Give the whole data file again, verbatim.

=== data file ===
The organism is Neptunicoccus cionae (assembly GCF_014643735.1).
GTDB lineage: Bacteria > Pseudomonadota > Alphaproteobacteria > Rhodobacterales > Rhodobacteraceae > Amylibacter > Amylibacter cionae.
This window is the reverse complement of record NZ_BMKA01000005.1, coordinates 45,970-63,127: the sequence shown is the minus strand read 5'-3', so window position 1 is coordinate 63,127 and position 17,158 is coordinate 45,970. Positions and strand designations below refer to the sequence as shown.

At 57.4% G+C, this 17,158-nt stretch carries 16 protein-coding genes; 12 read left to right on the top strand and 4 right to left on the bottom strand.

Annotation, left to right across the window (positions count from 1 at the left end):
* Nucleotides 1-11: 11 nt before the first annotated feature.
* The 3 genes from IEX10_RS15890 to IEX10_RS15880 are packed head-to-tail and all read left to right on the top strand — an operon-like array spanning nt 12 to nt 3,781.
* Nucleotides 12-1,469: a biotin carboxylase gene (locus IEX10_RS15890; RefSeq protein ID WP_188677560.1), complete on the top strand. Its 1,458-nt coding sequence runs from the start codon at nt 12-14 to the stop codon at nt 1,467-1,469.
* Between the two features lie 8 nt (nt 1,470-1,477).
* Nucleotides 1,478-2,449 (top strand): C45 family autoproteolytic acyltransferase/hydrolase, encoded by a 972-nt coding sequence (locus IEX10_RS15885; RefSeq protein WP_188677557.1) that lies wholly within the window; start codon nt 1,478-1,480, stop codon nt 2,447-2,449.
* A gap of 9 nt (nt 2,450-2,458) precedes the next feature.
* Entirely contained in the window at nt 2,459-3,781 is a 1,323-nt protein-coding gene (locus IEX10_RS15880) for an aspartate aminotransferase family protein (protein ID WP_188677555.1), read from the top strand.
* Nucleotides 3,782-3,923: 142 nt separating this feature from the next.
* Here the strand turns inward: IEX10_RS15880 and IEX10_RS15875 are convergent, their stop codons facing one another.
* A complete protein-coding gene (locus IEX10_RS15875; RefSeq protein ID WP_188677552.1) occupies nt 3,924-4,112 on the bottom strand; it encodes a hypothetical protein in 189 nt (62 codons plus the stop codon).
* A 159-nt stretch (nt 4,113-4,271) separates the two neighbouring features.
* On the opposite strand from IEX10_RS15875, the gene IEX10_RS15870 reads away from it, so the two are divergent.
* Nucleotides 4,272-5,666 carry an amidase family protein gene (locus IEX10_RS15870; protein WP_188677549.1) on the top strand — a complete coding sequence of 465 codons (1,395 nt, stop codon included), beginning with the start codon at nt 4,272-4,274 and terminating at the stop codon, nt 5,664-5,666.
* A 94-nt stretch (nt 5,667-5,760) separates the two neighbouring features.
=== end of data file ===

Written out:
The organism is Neptunicoccus cionae (assembly GCF_014643735.1).
GTDB lineage: Bacteria > Pseudomonadota > Alphaproteobacteria > Rhodobacterales > Rhodobacteraceae > Amylibacter > Amylibacter cionae.
This window is the reverse complement of record NZ_BMKA01000005.1, coordinates 45,970-63,127: the sequence shown is the minus strand read 5'-3', so window position 1 is coordinate 63,127 and position 17,158 is coordinate 45,970. Positions and strand designations below refer to the sequence as shown.

At 57.4% G+C, this 17,158-nt stretch carries 16 protein-coding genes; 12 read left to right on the top strand and 4 right to left on the bottom strand.

Annotation, left to right across the window (positions count from 1 at the left end):
* Nucleotides 1-11: 11 nt before the first annotated feature.
* The 3 genes from IEX10_RS15890 to IEX10_RS15880 are packed head-to-tail and all read left to right on the top strand — an operon-like array spanning nt 12 to nt 3,781.
* Nucleotides 12-1,469: a biotin carboxylase gene (locus IEX10_RS15890; RefSeq protein ID WP_188677560.1), complete on the top strand. Its 1,458-nt coding sequence runs from the start codon at nt 12-14 to the stop codon at nt 1,467-1,469.
* Between the two features lie 8 nt (nt 1,470-1,477).
* Nucleotides 1,478-2,449 (top strand): C45 family autoproteolytic acyltransferase/hydrolase, encoded by a 972-nt coding sequence (locus IEX10_RS15885; RefSeq protein WP_188677557.1) that lies wholly within the window; start codon nt 1,478-1,480, stop codon nt 2,447-2,449.
* A gap of 9 nt (nt 2,450-2,458) precedes the next feature.
* Entirely contained in the window at nt 2,459-3,781 is a 1,323-nt protein-coding gene (locus IEX10_RS15880) for an aspartate aminotransferase family protein (protein ID WP_188677555.1), read from the top strand.
* Nucleotides 3,782-3,923: 142 nt separating this feature from the next.
* Here the strand turns inward: IEX10_RS15880 and IEX10_RS15875 are convergent, their stop codons facing one another.
* A complete protein-coding gene (locus IEX10_RS15875; RefSeq protein ID WP_188677552.1) occupies nt 3,924-4,112 on the bottom strand; it encodes a hypothetical protein in 189 nt (62 codons plus the stop codon).
* A 159-nt stretch (nt 4,113-4,271) separates the two neighbouring features.
* On the opposite strand from IEX10_RS15875, the gene IEX10_RS15870 reads away from it, so the two are divergent.
* Nucleotides 4,272-5,666 carry an amidase family protein gene (locus IEX10_RS15870; protein WP_188677549.1) on the top strand — a complete coding sequence of 465 codons (1,395 nt, stop codon included), beginning with the start codon at nt 4,272-4,274 and terminating at the stop codon, nt 5,664-5,666.
* A 94-nt stretch (nt 5,667-5,760) separates the two neighbouring features.